Disinformation is a key element in the authoritarian playbook, which is used (with some variations) in Hungary, Turkey, Venezuela and Russia, says the Washington Post’s Michael Gerson:
Dismantle checks on executive power. Control the criminal-justice system. Scapegoat minority groups. Co-opt mainstream parties. Discredit the independent media. Call for opponents to be jailed. Question the legitimacy of elections. Claim to be the embodied soul of the people.
To get ahead of emerging threats, Europe and the United States should consider several policy responses, they Brookings analysts Meserole and Polyakova suggest:
- First, the EU and the United States should commit significant funding to research and development at the intersection of AI and information warfare. In April, the European Commission called for at least 20 billion euros (about $23 billion) to be spent on research on AI by 2020, prioritizing the health, agriculture, and transportation sectors. None of the funds are earmarked for research and development specifically on disinformation. ..As long as tech research and counterdisinformation efforts run on parallel, disconnected tracks, little progress will be made in getting ahead of emerging threats.
- Furthermore, the EU and the U.S. government should also move quickly to prevent the rise of misinformation on decentralized applications. The emergence of decentralized applications presents policymakers with a rare second chance….A model could be the United Nations’ Tech Against Terrorism project, which works closely with small tech companies to help them design their platforms from the ground up to guard against terrorist exploitation.
- Finally, legislators should continue to push for reforms in the digital advertising industry. As AI continues to transform the industry, disinformation content will become more precise and micro-targeted to specific audiences. AI will make it far easier for malicious actors and legitimate advertisers alike to track user behavior online….RTWT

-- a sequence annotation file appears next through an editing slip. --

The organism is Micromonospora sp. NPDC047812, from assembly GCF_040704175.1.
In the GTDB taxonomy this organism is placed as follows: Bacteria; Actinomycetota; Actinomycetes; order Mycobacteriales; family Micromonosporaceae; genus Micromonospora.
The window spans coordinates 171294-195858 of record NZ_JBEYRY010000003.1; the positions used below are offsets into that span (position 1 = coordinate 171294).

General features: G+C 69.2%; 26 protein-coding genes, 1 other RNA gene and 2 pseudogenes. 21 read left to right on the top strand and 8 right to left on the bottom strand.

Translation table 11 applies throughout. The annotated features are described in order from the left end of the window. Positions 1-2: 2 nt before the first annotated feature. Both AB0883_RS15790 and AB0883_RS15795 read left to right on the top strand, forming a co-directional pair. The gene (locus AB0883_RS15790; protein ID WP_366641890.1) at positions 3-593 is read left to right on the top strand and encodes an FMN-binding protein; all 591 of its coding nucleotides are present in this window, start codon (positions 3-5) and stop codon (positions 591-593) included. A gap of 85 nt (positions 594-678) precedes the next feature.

Taiwan-based gOv is a decentralized civic tech community in Taiwan that advocates for transparency of information and builds bottom-up civic tech solutions for citizens. To combat disinformation on instant messaging platforms, g0v has launched CoFacts, a collaborative fact-checking project that combines a chatbot with a hoax database, integrated within LINE (a popular messenger app in Asia). Disinformation can be more rapidly shared within closed messenger groups such as WhatsApp or LINE than on standard social media platforms, and news organizations and even platform owners find it hard to gain access for moderation or correction.
- Min-Hsuan Wu (ttcat) / Deputy CEO of Open Culture Foundation / A hackathon organizer of g0v.twan, and an activist and campaigner of a number of social movements in Taiwan, including the anti-nuclear, environmental, LGBT and Human Rights movements.
- Lulu Keng / Executive Secretary of Open Culture Foundation international program / An experienced project manager skilled in cross-fields collaboration, environmental advocacy, civic movement, and indie music management.
- Hsiao-wei Chiu (Ipa) / g0v Co-founder / Documentary filmmaker, writer, mom of two under three.
- Yutin Liu / g0v contributor / A web developer who provides film record and live-stream technical support for civic movements.
- Aaron Wytze Wilson / Journalist and Graduate Student in Toronto / A journalist based in Toronto, and currently pursuing his master degree at the University of Toronto. Formerly based in Taiwan from 2013 to 2017, and China from 2005 to 2012.
When: Monday, June 4, 2018 12:00-1:30 pm
Where: National Democratic Institute
455 Massachusetts Avenue NW, 20001
8th Floor Board Room
A light lunch will be served. RSVP